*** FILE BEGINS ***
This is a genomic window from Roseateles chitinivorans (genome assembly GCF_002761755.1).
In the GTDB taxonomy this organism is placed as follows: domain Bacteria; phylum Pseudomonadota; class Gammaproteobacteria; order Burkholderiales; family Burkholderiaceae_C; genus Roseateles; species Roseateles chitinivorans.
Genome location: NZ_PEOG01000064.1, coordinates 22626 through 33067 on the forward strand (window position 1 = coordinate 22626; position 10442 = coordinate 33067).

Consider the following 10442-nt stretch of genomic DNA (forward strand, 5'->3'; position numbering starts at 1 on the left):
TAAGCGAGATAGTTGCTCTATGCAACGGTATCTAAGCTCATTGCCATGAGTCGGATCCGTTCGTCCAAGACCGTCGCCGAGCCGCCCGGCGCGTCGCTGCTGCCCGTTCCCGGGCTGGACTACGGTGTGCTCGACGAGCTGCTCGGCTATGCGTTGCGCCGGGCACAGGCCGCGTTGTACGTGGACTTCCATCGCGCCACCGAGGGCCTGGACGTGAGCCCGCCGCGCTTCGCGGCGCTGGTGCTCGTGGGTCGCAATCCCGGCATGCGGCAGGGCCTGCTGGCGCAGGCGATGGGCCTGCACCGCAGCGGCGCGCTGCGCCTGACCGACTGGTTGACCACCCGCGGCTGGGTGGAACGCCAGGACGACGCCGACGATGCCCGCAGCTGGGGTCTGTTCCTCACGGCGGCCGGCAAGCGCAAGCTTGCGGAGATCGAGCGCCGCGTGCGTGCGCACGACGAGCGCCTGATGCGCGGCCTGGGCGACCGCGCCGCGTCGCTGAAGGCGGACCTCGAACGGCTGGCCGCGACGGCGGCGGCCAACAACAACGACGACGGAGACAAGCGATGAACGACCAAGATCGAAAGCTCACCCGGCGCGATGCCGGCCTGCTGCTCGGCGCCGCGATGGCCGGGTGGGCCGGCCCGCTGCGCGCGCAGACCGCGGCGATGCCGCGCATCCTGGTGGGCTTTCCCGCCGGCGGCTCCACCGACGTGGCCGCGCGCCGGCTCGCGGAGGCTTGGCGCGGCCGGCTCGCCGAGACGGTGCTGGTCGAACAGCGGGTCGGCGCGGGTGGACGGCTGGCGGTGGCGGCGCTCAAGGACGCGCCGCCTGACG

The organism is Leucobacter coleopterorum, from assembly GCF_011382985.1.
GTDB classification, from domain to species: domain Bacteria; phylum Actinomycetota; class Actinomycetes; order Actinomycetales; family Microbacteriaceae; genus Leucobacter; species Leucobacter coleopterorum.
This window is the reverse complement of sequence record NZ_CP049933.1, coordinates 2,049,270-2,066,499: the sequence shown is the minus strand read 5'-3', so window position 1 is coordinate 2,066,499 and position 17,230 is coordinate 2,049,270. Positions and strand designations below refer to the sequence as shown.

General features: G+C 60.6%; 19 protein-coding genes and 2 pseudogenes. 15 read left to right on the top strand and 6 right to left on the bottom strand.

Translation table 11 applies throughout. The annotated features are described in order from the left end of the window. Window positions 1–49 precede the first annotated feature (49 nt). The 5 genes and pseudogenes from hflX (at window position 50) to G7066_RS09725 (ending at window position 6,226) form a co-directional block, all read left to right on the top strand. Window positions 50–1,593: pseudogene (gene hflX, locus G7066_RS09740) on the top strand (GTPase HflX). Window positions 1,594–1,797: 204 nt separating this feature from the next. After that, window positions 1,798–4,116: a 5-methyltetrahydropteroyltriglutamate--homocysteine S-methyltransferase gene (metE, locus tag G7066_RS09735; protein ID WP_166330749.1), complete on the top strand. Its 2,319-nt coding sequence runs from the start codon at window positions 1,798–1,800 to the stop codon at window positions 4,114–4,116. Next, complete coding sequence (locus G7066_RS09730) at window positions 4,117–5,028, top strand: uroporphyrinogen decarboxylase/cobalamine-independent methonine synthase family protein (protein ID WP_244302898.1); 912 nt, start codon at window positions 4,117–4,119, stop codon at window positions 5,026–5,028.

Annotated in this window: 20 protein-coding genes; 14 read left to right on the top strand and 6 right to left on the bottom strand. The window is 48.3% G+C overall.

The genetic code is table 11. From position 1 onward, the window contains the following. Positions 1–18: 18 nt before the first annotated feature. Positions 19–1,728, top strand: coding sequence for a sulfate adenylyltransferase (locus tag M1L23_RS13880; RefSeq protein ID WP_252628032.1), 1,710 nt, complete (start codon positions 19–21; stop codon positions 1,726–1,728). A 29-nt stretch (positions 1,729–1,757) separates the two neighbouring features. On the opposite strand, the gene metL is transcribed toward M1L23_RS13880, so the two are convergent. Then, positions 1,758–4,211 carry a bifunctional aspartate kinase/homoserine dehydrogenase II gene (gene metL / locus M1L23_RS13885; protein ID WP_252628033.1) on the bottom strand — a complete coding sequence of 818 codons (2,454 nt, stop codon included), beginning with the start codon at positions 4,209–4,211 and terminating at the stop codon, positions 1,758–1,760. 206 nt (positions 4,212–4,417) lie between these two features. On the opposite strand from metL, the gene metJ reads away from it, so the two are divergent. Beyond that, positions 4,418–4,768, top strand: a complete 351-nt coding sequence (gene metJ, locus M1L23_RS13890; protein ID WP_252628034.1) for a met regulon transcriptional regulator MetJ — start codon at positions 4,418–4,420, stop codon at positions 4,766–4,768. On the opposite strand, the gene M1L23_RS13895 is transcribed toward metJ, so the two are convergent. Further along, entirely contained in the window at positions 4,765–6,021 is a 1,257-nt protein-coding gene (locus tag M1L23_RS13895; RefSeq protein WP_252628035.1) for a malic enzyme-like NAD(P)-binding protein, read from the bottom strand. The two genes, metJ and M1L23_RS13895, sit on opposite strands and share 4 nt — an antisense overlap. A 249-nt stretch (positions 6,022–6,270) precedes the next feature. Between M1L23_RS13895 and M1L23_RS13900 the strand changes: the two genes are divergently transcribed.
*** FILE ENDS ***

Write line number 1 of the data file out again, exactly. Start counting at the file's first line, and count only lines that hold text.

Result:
This is a genomic window from Roseateles chitinivorans (genome assembly GCF_002761755.1).